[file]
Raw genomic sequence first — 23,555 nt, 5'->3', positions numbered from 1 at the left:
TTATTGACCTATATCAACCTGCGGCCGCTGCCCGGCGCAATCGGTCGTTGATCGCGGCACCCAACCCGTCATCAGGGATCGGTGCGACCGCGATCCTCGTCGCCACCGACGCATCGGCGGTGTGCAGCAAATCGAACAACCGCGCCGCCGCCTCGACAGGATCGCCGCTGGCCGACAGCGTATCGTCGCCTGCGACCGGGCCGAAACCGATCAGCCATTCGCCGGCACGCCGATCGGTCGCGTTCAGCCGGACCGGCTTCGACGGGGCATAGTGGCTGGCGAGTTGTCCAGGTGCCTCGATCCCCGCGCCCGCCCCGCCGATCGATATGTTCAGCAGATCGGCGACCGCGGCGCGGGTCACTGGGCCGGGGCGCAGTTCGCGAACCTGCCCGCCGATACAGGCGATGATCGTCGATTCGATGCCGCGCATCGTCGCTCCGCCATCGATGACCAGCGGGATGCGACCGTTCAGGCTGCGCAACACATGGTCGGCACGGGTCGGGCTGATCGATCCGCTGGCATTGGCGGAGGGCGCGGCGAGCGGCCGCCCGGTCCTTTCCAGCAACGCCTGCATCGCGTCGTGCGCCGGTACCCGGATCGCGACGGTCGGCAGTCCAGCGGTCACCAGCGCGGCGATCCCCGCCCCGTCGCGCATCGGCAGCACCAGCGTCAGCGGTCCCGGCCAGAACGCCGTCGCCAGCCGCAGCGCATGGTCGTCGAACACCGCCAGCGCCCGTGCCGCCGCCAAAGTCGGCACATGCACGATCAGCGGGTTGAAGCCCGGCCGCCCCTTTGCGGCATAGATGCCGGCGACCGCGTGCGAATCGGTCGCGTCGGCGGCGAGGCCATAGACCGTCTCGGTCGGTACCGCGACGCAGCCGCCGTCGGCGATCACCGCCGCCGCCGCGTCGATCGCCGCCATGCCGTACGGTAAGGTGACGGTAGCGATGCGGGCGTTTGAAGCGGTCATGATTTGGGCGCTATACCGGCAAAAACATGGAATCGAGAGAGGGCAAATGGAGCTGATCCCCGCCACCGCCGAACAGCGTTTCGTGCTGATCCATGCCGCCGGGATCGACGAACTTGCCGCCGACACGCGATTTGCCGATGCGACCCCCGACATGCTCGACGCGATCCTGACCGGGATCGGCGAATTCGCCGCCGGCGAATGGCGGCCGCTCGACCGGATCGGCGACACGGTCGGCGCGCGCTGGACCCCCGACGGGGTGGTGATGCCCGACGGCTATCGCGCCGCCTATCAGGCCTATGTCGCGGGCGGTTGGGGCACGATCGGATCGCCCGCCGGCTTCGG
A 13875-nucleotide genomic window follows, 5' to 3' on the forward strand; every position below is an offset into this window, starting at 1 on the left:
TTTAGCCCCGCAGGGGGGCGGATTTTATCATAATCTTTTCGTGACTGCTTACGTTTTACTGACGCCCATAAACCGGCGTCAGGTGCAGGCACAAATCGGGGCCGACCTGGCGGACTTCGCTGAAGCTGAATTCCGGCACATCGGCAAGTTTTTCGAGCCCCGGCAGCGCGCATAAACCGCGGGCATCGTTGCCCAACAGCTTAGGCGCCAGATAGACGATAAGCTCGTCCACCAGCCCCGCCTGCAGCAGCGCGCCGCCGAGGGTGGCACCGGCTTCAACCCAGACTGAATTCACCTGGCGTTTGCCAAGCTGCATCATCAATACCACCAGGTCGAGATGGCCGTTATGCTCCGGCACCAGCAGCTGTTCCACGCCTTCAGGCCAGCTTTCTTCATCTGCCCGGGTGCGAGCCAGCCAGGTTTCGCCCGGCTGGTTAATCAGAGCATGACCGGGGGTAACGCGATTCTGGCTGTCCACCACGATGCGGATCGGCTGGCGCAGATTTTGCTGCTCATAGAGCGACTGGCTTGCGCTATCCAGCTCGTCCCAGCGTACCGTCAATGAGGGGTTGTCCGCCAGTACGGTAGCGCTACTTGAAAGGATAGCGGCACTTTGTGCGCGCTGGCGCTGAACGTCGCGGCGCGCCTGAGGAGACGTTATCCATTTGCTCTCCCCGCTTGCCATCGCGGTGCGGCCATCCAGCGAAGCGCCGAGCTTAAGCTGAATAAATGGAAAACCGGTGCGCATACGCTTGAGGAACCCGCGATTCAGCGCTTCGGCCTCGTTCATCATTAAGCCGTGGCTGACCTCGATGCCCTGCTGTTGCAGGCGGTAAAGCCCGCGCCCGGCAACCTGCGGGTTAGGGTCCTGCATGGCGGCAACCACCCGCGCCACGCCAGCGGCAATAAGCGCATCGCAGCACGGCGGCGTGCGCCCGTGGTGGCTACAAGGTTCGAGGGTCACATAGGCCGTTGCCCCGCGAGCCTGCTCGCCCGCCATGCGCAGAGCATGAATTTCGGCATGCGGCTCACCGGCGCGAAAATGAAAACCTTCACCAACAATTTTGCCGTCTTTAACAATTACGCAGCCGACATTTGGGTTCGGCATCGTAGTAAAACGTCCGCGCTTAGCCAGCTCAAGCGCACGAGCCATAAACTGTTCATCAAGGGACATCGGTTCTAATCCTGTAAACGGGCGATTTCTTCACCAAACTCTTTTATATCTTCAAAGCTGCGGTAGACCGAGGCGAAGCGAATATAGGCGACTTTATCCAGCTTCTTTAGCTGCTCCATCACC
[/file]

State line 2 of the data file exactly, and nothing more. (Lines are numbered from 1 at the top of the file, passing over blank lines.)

TTATTGACCTATATCAACCTGCGGCCGCTGCCCGGCGCAATCGGTCGTTGATCGCGGCACCCAACCCGTCATCAGGGATCGGTGCGACCGCGATCCTCGTCGCCACCGACGCATCGGCGGTGTGCAGCAAATCGAACAACCGCGCCGCCGCCTCGACAGGATCGCCGCTGGCCGACAGCGTATCGTCGCCTGCGACCGGGCCGAAACCGATCAGCCATTCGCCGGCACGCCGATCGGTCGCGTTCAGCCGGACCGGCTTCGACGGGGCATAGTGGCTGGCGAGTTGTCCAGGTGCCTCGATCCCCGCGCCCGCCCCGCCGATCGATATGTTCAGCAGATCGGCGACCGCGGCGCGGGTCACTGGGCCGGGGCGCAGTTCGCGAACCTGCCCGCCGATACAGGCGATGATCGTCGATTCGATGCCGCGCATCGTCGCTCCGCCATCGATGACCAGCGGGATGCGACCGTTCAGGCTGCGCAACACATGGTCGGCACGGGTCGGGCTGATCGATCCGCTGGCATTGGCGGAGGGCGCGGCGAGCGGCCGCCCGGTCCTTTCCAGCAACGCCTGCATCGCGTCGTGCGCCGGTACCCGGATCGCGACGGTCGGCAGTCCAGCGGTCACCAGCGCGGCGATCCCCGCCCCGTCGCGCATCGGCAGCACCAGCGTCAGCGGTCCCGGCCAGAACGCCGTCGCCAGCCGCAGCGCATGGTCGTCGAACACCGCCAGCGCCCGTGCCGCCGCCAAAGTCGGCACATGCACGATCAGCGGGTTGAAGCCCGGCCGCCCCTTTGCGGCATAGATGCCGGCGACCGCGTGCGAATCGGTCGCGTCGGCGGCGAGGCCATAGACCGTCTCGGTCGGTACCGCGACGCAGCCGCCGTCGGCGATCACCGCCGCCGCCGCGTCGATCGCCGCCATGCCGTACGGTAAGGTGACGGTAGCGATGCGGGCGTTTGAAGCGGTCATGATTTGGGCGCTATACCGGCAAAAACATGGAATCGAGAGAGGGCAAATGGAGCTGATCCCCGCCACCGCCGAACAGCGTTTCGTGCTGATCCATGCCGCCGGGATCGACGAACTTGCCGCCGACACGCGATTTGCCGATGCGACCCCCGACATGCTCGACGCGATCCTGACCGGGATCGGCGAATTCGCCGCCGGCGAATGGCGGCCGCTCGACCGGATCGGCGACACGGTCGGCGCGCGCTGGACCCCCGACGGGGTGGTGATGCCCGACGGCTATCGCGCCGCCTATCAGGCCTATGTCGCGGGCGGTTGGGGCACGATCGGATCGCCCGCCGGCTTCGG